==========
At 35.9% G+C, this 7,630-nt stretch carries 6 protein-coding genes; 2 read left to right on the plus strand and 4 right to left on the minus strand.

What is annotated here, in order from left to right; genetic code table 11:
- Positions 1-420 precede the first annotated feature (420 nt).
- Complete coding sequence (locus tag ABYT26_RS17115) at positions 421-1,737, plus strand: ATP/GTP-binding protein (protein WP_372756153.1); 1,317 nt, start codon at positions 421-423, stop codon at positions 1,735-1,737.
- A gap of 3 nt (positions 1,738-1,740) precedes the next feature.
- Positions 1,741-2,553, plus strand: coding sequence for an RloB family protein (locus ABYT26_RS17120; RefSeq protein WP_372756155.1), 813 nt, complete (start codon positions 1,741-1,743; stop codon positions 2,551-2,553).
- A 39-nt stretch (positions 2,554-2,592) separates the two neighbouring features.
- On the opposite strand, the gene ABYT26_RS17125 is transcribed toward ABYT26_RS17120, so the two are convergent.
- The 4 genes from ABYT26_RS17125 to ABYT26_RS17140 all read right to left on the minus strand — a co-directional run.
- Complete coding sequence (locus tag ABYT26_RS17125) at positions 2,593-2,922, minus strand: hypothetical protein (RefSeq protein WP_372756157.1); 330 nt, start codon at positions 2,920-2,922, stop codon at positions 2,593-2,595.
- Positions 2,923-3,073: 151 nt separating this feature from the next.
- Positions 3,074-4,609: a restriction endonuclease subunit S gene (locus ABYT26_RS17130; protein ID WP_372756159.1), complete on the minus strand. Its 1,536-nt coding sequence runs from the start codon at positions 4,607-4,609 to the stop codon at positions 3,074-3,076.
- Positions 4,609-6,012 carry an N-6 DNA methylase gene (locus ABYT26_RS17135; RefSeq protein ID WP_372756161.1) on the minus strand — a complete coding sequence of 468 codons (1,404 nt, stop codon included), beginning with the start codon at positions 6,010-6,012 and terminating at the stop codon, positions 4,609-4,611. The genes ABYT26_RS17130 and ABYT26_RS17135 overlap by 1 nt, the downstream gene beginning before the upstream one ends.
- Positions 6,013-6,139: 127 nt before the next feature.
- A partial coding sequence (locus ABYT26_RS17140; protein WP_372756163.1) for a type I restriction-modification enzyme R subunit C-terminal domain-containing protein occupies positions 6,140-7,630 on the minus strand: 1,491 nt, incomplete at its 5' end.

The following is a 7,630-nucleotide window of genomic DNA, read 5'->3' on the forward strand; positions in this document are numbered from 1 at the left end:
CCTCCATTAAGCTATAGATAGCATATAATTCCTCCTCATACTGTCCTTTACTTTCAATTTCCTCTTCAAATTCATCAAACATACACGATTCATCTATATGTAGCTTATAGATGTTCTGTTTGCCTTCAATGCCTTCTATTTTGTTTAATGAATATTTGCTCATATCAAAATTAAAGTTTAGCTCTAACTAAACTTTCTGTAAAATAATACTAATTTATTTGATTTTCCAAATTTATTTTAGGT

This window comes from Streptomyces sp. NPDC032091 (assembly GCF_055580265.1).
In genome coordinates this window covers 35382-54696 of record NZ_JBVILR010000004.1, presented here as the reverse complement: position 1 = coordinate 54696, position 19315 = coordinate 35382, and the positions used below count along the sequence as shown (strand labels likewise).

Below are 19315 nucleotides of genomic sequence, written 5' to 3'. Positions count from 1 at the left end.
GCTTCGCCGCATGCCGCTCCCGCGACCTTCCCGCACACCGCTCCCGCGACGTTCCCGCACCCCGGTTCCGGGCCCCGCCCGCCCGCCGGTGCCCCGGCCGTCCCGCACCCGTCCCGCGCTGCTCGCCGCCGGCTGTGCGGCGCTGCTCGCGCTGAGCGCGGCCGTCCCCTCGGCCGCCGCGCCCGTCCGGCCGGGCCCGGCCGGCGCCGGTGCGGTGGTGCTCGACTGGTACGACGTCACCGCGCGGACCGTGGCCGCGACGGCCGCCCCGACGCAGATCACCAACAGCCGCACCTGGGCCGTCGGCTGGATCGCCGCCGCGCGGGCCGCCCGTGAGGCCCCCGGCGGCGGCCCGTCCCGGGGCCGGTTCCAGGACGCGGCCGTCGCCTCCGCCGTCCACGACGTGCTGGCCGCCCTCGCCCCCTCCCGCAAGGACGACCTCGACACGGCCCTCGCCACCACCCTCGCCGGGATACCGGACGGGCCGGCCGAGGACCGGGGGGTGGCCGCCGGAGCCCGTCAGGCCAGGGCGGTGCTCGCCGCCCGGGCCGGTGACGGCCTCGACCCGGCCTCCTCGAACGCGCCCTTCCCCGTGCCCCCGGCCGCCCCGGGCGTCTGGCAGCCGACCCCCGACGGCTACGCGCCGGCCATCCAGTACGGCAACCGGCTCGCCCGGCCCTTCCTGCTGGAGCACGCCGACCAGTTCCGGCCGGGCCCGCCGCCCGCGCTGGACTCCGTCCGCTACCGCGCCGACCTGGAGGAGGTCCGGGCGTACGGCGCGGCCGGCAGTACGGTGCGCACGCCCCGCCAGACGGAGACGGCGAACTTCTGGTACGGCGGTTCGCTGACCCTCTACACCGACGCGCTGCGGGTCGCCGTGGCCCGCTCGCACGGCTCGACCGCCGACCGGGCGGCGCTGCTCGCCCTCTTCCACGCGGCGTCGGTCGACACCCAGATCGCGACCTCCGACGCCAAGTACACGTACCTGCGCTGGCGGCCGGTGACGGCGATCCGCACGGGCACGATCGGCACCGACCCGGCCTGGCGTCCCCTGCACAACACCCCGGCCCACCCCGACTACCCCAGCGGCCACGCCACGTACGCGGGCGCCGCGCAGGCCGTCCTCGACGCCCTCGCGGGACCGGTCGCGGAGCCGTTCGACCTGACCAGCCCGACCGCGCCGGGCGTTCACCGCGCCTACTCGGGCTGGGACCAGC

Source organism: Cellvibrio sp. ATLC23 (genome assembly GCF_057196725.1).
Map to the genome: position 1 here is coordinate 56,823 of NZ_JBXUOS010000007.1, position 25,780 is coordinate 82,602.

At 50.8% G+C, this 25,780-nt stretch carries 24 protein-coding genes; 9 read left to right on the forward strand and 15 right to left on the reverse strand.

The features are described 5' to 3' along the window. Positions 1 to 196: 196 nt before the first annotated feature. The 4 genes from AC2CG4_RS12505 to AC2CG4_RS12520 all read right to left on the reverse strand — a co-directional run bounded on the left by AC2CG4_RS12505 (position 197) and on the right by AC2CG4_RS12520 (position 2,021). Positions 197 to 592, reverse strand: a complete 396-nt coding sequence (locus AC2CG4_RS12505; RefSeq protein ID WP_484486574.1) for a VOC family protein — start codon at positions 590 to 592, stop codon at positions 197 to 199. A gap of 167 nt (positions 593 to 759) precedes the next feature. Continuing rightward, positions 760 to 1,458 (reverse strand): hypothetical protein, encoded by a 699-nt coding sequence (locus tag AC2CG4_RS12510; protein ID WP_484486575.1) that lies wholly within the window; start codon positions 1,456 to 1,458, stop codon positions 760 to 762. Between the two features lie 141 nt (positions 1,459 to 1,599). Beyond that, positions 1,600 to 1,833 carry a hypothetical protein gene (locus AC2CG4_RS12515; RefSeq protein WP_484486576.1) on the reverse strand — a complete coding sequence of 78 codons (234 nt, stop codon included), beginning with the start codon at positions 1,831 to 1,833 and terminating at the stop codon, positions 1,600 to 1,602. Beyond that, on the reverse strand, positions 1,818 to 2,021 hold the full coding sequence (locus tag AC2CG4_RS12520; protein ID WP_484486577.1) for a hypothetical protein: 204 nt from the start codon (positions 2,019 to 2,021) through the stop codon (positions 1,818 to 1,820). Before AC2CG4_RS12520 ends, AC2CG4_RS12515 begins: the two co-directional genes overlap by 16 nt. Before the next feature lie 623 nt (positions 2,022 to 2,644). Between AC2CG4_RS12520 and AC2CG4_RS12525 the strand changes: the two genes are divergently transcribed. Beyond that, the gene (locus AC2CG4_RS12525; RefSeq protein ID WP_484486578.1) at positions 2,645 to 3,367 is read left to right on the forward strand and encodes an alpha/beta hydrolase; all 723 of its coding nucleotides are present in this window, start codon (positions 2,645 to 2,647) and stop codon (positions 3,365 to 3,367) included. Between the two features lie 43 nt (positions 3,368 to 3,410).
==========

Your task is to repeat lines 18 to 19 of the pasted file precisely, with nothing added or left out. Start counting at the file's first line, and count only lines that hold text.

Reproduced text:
This window comes from Streptomyces sp. NPDC032091 (assembly GCF_055580265.1).
In genome coordinates this window covers 35382-54696 of record NZ_JBVILR010000004.1, presented here as the reverse complement: position 1 = coordinate 54696, position 19315 = coordinate 35382, and the positions used below count along the sequence as shown (strand labels likewise).